Two Tibetans self-immolate in China: groups 28 августа 2012, 19:03
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Two Tibetan men have died after setting fire to themselves in China, taking the number of such protests to more than 50 since 2009, AFP reports citing a US broadcaster and two overseas pressure groups.
Lobsang Kalsang, 18, a Buddhist monk, and former monk Damchoe, 17, died in hospital on Monday after setting themselves on fire in southwest China's Aba town, which has become a flashpoint for protests against Beijing's rule.
The two men shouted slogans condemning Chinese policies in Tibet as they set themselves alight, Radio Free Asia said, citing two India-based monks with contacts in Aba, Sichuan province.
They protested close to Aba's Kirti monastery, which has been under heavy security since a monk self-immolated in March 2011, kicking off a wave of the dramatic protests by mostly young ethnic Tibetans in the region.
The latest deaths take the number of ethnic Tibetans to have self-immolated since 2009 to 51, according to tallies by overseas-based pressure groups Free Tibet and the International Campaign for Tibet.
"Tibetans' fundamental human rights are being ignored by international leaders who are afraid of risking their relationships with China," said Free Tibet director Stephanie Brigden in a statement.
"The time has come for each one of us to speak up and demand Tibetan freedom."
Free Tibet said Damchoek, who like many Tibetans used only one name, was the brother of Tenzin Choedon, a teenage nun who set fire to herself in February this year.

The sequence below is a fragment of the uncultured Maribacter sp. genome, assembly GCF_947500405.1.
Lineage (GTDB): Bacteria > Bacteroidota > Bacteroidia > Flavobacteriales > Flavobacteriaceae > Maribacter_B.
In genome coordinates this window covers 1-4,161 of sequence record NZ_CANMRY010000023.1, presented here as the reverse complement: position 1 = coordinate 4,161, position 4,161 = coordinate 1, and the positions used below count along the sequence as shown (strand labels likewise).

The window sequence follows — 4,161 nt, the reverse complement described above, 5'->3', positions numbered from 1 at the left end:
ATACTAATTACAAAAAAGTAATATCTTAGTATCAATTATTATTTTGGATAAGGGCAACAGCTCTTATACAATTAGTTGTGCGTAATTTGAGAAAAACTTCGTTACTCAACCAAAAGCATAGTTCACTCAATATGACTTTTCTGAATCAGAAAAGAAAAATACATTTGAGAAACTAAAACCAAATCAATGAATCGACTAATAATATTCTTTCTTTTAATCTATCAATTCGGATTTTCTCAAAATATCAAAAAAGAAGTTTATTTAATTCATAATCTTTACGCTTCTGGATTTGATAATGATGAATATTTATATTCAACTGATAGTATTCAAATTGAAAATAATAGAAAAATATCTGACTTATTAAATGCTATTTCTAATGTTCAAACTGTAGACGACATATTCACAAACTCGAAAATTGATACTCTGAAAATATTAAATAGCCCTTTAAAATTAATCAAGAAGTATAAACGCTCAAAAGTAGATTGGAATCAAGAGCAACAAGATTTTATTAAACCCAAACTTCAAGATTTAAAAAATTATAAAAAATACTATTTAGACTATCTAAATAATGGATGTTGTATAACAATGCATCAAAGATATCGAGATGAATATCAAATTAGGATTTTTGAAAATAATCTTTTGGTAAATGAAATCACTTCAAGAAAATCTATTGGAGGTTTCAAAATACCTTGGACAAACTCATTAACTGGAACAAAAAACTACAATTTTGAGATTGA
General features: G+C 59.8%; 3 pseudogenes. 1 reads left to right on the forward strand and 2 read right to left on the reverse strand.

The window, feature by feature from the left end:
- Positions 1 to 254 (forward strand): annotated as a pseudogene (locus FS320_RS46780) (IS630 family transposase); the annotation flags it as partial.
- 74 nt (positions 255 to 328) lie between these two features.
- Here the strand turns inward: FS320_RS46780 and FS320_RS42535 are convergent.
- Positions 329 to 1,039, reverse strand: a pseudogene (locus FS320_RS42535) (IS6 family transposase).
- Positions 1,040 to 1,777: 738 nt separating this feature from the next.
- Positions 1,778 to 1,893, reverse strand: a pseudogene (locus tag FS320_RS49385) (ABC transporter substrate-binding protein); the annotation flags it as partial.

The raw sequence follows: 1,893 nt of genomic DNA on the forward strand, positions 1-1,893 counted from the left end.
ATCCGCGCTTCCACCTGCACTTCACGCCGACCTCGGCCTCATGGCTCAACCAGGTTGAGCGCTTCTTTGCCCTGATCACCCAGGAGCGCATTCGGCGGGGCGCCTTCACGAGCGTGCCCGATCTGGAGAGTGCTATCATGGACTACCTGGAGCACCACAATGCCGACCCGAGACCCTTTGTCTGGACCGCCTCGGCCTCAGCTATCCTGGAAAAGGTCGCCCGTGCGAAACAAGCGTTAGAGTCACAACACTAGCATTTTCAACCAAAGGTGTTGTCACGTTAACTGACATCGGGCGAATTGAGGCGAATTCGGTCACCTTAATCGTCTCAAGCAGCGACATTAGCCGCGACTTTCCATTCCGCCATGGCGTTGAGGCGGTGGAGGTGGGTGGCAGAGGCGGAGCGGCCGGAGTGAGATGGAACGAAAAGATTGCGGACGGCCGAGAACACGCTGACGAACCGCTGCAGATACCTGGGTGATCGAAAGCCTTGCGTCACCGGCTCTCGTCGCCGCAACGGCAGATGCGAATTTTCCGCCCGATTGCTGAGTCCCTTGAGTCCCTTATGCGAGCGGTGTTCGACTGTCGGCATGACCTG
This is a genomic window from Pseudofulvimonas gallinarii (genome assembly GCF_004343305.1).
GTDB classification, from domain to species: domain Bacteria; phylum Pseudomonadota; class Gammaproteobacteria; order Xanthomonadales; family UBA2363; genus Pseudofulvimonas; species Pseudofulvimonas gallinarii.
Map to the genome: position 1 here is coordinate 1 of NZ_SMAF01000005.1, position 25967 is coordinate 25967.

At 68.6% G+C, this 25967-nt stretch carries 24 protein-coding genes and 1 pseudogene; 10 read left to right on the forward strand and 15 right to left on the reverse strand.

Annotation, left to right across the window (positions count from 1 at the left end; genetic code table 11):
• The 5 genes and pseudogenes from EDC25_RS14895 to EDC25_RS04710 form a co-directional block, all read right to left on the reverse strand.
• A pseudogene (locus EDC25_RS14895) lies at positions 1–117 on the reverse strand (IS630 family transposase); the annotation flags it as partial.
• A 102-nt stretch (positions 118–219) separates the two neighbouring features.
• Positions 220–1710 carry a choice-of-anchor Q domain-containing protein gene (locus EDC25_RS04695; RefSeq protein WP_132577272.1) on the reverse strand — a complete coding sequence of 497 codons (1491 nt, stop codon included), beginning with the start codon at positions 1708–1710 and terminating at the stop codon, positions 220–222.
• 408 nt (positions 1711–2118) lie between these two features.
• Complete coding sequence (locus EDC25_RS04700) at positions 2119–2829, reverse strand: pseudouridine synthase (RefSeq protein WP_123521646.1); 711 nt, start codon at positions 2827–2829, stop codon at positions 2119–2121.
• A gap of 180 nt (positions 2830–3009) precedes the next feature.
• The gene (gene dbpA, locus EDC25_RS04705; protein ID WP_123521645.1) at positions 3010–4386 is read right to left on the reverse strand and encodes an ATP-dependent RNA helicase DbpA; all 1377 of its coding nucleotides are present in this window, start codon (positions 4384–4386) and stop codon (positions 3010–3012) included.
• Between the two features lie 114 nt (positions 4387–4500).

No one at the Kirti monastery or the hospital where the monks reportedly died could be reached by telephone, while authorities in Aba declined to comment on the latest self-immolation reports.
China has accused the Dalai Lama -- who fled Tibet following a failed uprising against Chinese rule in 1959 and is vilified as a "separatist" by Communist authorities -- of encouraging the protests.
The Dalai Lama has himself condemned self-immolations, which many Buddhists believe are contrary to their faith, but blamed them on hardline Chinese rule of Tibetan-populated areas.
Tibetans have long chafed under China's rule over the vast Tibetan plateau, saying that Beijing has curbed religious freedoms and their culture is being eroded by an influx of Han Chinese, the country's main ethnic group.
Beijing, however, says that Tibetans enjoy religious freedom and have benefited from improved living standards brought on by China's economic expansion.